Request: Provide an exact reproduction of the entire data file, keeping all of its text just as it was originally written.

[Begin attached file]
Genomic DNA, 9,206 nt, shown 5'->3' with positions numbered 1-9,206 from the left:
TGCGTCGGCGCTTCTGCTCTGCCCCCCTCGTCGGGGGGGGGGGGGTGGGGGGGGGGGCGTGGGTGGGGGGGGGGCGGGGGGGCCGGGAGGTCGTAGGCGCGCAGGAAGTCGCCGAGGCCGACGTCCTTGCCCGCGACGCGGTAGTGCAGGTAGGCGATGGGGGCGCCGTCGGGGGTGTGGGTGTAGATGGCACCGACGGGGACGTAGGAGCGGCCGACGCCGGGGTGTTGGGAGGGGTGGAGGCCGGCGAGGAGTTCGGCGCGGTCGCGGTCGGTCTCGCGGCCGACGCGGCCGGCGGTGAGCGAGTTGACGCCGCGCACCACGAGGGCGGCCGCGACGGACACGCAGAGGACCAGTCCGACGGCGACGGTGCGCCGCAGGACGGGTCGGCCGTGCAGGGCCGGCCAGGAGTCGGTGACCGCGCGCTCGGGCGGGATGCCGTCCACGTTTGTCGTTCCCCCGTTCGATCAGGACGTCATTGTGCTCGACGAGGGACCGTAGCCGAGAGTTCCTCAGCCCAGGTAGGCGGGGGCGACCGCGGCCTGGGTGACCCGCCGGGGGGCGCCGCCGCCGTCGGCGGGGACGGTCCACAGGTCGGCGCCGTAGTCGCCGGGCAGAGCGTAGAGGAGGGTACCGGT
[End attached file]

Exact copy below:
Genomic DNA, 9,206 nt, shown 5'->3' with positions numbered 1-9,206 from the left:
TGCGTCGGCGCTTCTGCTCTGCCCCCCTCGTCGGGGGGGGGGGGGTGGGGGGGGGGGCGTGGGTGGGGGGGGGGCGGGGGGGCCGGGAGGTCGTAGGCGCGCAGGAAGTCGCCGAGGCCGACGTCCTTGCCCGCGACGCGGTAGTGCAGGTAGGCGATGGGGGCGCCGTCGGGGGTGTGGGTGTAGATGGCACCGACGGGGACGTAGGAGCGGCCGACGCCGGGGTGTTGGGAGGGGTGGAGGCCGGCGAGGAGTTCGGCGCGGTCGCGGTCGGTCTCGCGGCCGACGCGGCCGGCGGTGAGCGAGTTGACGCCGCGCACCACGAGGGCGGCCGCGACGGACACGCAGAGGACCAGTCCGACGGCGACGGTGCGCCGCAGGACGGGTCGGCCGTGCAGGGCCGGCCAGGAGTCGGTGACCGCGCGCTCGGGCGGGATGCCGTCCACGTTTGTCGTTCCCCCGTTCGATCAGGACGTCATTGTGCTCGACGAGGGACCGTAGCCGAGAGTTCCTCAGCCCAGGTAGGCGGGGGCGACCGCGGCCTGGGTGACCCGCCGGGGGGCGCCGCCGCCGTCGGCGGGGACGGTCCACAGGTCGGCGCCGTAGTCGCCGGGCAGAGCGTAGAGGAGGGTACCGGT